On arm holes, I recommend decreasing two stitches in from the edge, this way the garment will look more professional.

Happy knitting,

Mallory

Regards

Karen

Karen,

A really easy way to do this would be to make a tension swatch 4X4 then measure how many stitches per inch and how many rows per inch.

For example, I am currently making a skirt and I know that there are 32 stitches across my 4X4 swatch, which means that there are 8 stitches per inch.

After you have calculated the amount of stitches per inch, it is easy to figure out everything else. So in your case, the next step would be to decrease the amount of stitches that you need to according to how many stitches there are per inch of your garment.

In my case, I know that the waist of my client is 27 inches around. So, since there are 8 stitches per inch I will cast on 216 stitches on my machine. Since the hips are generally larger than the waist, and in my case the hips are 34 inches, I will need to cast on 56 stitches before I get to the hips. (Since 34 inches X 8 stitches/inch=272 stitches) Also, the hips are about five inches down from the waist, so, I have roughly 37 rows to complete the increases.

So in your case, you will need to measure how long the arm holes need to be, then multiply this number by the amount of stitches per inch. The key here is to figure how many rows you need to knit before you're at the point where the garment should be fully decreased. Then, you should ask yourself, how many stitches across will the garment be at the point of the decrease, and how many rows do you have to get to this point. Once you know these two key things, you'll be able to decipher where and when to decrease.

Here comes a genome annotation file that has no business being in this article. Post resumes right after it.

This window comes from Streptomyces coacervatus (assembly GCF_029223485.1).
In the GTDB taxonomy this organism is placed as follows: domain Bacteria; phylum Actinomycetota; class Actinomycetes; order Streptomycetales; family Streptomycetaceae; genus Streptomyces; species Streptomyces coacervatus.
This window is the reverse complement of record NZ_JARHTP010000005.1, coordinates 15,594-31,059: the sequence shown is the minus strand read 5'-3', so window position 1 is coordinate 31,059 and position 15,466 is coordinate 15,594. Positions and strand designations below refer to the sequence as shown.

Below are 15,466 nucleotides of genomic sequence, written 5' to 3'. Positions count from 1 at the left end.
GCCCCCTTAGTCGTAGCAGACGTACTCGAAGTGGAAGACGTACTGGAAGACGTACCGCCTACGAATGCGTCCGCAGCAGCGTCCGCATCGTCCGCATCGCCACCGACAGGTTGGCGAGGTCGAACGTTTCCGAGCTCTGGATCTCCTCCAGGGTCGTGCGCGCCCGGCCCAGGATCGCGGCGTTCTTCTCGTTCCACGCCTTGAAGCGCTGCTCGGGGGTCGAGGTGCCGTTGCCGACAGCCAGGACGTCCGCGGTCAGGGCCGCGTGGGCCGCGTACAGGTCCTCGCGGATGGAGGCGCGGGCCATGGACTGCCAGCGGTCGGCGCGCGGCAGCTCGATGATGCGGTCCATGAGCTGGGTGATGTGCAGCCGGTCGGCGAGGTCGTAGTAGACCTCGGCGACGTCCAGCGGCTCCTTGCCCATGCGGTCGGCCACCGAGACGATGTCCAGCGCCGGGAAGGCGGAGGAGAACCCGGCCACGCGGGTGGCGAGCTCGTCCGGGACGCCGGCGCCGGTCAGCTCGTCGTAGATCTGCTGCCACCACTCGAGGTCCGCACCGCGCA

On arm holes, I recommend decreasing two stitches in from the edge, this way the garment will look more professional.

Happy knitting,

Mallory

Apr 18, 2012 20:24:10 #

susieknitter
(a regular here)

If you don't manage to download the program that I advised you use then I would suggest that you use a pattern that has a pic of each of the garment pieces with the measurements. Do your swatch has Mallory has told you to. The rows are easy to work out. To work out the armhole decreasing is a little more complicated. But basically you knit to the start of the armhole and then you take the top measurement, the neck and the shoulders, away from the starting/bottom measurement and that will give you the measurement that you need to decrease on the armholes up to the shoulder shaping. To explain in an easy to understand way, if you start with 20" and the neck and shoulders measure 16" you will need to decrease 4", 2" on each armhole to leave you the required 16" to work the neck and shoulders.

Hope that you can understand this.

Hope that you can understand this.

Apr 19, 2012 13:29:30 #

Thanks both for the info. I think I get it. I will have to put it into practice to get a better understanding I think. I'll leave the calculations till the weekend, as completely shattered with work this week.

Apr 22, 2012 03:22:34 #

The Knitware website has a section for directions on d/l on Windows 7. I know they had some problems with it not working on it but I think they have it fixed.

Apr 22, 2012 04:22:56 #

Still unable to download even with the instructions, OH tried too. Thanks for the help though.